Cultivated Cravings

Not letting desires frustrate us.

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This commentary is provided by special arrangement with Canfei Nesharim. To learn more, visit www.canfeinesharim.org.

This week’s Torah portion begins on a positive, confident note. Moses is commanded to transmit the Divine instructions for lighting the oil-lamp menorah to Aaron, and to dedicate the tribe of Levi to the service of the mishkan (Tabernacle). The instructions are clear, simple, and direct, and the imagery is positive–light, bathing, cleanliness,consecration.

Yet, by the end of the parashah, the Jewish nation has degenerated to the point that they are punished with mass destruction and burial at Kivrot haTaavah, the Graves of Appetite. What ideal is symbolized by lighting of the menorah at the beginning of the parashah,and how did we fail so disastrously to achieve it?

The menorah is mentioned repeatedly in the Torah, usually in conjunction with the shulhan, the table and shelves that held the lehem panim, or “showbread.” What is the connection between these two items? The only relationship between the shulhan and the menorah that the Torah mentions is geometric: twice in the Torah we are directed that the menorah is to be placed on the southern side of the mishkan, and the shulhan on its northern side (Exodus 26:35; 40:22-25).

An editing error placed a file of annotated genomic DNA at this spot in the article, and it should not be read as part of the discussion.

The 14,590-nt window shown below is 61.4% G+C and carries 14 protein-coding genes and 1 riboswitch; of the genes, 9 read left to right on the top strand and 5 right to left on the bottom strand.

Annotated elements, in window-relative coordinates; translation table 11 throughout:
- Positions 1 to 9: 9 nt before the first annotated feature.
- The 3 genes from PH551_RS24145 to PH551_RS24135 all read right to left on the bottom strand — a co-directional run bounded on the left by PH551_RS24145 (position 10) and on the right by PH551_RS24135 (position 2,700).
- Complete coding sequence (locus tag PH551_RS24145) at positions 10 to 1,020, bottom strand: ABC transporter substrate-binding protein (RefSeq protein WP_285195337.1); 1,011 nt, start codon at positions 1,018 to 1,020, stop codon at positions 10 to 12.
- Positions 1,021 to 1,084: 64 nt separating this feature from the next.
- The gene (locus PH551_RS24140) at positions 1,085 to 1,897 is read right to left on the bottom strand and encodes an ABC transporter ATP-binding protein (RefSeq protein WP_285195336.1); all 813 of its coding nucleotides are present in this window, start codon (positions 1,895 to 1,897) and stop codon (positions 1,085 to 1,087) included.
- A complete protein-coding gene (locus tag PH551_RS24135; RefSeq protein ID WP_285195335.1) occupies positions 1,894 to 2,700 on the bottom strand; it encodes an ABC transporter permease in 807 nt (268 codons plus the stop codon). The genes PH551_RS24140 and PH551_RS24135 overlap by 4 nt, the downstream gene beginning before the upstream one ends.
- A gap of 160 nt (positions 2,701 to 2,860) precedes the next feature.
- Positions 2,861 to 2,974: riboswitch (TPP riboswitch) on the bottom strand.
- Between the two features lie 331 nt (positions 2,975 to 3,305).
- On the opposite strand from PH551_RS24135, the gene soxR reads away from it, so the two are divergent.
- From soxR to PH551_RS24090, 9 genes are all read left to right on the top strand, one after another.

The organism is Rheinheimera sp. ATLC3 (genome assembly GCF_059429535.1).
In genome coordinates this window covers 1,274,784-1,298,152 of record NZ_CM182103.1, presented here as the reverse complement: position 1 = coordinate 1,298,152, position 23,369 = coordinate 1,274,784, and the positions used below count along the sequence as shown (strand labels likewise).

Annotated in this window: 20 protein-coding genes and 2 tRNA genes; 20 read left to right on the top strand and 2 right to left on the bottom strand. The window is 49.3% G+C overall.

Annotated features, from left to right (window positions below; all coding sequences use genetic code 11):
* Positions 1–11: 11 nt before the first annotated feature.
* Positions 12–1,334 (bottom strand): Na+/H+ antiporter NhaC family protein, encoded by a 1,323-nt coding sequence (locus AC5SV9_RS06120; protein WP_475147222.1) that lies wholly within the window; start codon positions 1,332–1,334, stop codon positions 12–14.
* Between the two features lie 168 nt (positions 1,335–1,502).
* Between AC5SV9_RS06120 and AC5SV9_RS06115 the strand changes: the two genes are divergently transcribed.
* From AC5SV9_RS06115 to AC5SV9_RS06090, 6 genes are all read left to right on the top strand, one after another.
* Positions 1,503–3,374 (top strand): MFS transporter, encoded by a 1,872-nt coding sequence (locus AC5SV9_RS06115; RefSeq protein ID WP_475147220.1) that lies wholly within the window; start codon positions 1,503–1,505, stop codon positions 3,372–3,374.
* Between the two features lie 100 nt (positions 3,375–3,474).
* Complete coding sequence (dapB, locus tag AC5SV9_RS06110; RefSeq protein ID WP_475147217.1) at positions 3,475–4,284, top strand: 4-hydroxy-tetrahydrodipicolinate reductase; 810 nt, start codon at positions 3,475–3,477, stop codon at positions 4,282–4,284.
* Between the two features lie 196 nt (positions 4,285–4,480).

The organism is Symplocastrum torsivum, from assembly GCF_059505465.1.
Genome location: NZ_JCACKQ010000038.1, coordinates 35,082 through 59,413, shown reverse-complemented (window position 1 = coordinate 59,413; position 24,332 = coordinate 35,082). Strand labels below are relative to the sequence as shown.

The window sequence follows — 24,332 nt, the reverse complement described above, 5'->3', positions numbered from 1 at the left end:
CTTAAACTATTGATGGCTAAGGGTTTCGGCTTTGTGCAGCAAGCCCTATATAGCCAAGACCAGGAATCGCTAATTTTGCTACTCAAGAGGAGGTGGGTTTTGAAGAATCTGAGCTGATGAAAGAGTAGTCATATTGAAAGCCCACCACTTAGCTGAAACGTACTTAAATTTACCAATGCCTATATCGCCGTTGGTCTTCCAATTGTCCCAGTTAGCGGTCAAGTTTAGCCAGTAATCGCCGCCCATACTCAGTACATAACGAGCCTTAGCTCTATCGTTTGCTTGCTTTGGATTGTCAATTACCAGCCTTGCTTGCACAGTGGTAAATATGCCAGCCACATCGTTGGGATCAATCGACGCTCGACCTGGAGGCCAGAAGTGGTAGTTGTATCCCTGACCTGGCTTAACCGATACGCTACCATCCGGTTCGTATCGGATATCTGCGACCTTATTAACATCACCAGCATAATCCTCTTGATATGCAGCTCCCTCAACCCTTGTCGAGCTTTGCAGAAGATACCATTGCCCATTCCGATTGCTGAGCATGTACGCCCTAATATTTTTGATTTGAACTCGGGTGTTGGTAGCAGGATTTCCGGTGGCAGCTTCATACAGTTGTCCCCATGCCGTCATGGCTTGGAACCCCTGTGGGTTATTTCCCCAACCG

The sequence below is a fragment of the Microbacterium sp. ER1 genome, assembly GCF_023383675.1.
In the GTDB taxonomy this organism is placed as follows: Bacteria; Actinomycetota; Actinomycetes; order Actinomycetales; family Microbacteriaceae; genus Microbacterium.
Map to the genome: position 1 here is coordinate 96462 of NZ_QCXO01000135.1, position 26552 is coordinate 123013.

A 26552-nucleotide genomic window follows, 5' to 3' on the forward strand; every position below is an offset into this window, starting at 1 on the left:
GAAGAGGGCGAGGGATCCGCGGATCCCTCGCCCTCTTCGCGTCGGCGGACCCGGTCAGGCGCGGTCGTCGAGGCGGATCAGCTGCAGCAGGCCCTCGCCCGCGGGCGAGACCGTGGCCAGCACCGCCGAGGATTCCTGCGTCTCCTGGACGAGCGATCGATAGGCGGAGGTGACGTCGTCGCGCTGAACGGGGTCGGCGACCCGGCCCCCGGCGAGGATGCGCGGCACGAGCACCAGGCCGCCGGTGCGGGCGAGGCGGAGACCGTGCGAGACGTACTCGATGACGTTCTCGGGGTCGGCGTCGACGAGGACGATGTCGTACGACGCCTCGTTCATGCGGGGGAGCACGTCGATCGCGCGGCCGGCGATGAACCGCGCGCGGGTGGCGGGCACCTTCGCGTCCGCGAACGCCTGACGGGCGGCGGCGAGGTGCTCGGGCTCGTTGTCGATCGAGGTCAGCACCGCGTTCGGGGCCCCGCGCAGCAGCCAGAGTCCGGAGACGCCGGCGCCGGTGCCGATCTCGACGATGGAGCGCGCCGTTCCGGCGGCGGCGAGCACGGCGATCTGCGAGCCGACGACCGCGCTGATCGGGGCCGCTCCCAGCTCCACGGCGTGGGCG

Conflicting Winds

At a time when our ancestors lived in intimate contact with nature, north and south carried many important connotations. The north wind brings cool, moist air and rainclouds; the south wind (shar’av or hamsin) is hot, dry, and dusty. Like all farmers, ancient Jews hoped that each would arrive at the time when it would bebeneficial. The Talmud (Bava Batra 147a) recognizes this fact:

“The north wind is helpful to wheat when it has completed one third of its ripening, and damaging to olive trees in bloom. The south wind is damaging to wheat that is one-third ripe, and a benefit to olive trees when they are in bloom. Hence, the shulhan was placed in the north, and the menorah in the south.”

When do these winds occur? The late spring period between Passover and Shavuot is known in Hebrew as sefirah (literally ‘counting’). This name refers to the fact that the Torah gives no date for Shavuot. Rather, we are instructed to count 49 days, beginning with the second day of Passover (Leviticus 23:15-16). The 50th day is then the date of Shavuot; hence its English name ‘Pentecost.’

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Jon Greenberg, Ph.D. received his Bachelor's degree with honors in biology from Brown University and his Master's and Doctorate in agronomy from Cornell University. Dr. Greenberg was a Senior Editor of science textbooks at Prentice Hall Publishing Co. and an assistant professor at the School of Education at Indiana University. He teaches science at Yeshivas Ohr Yosef.

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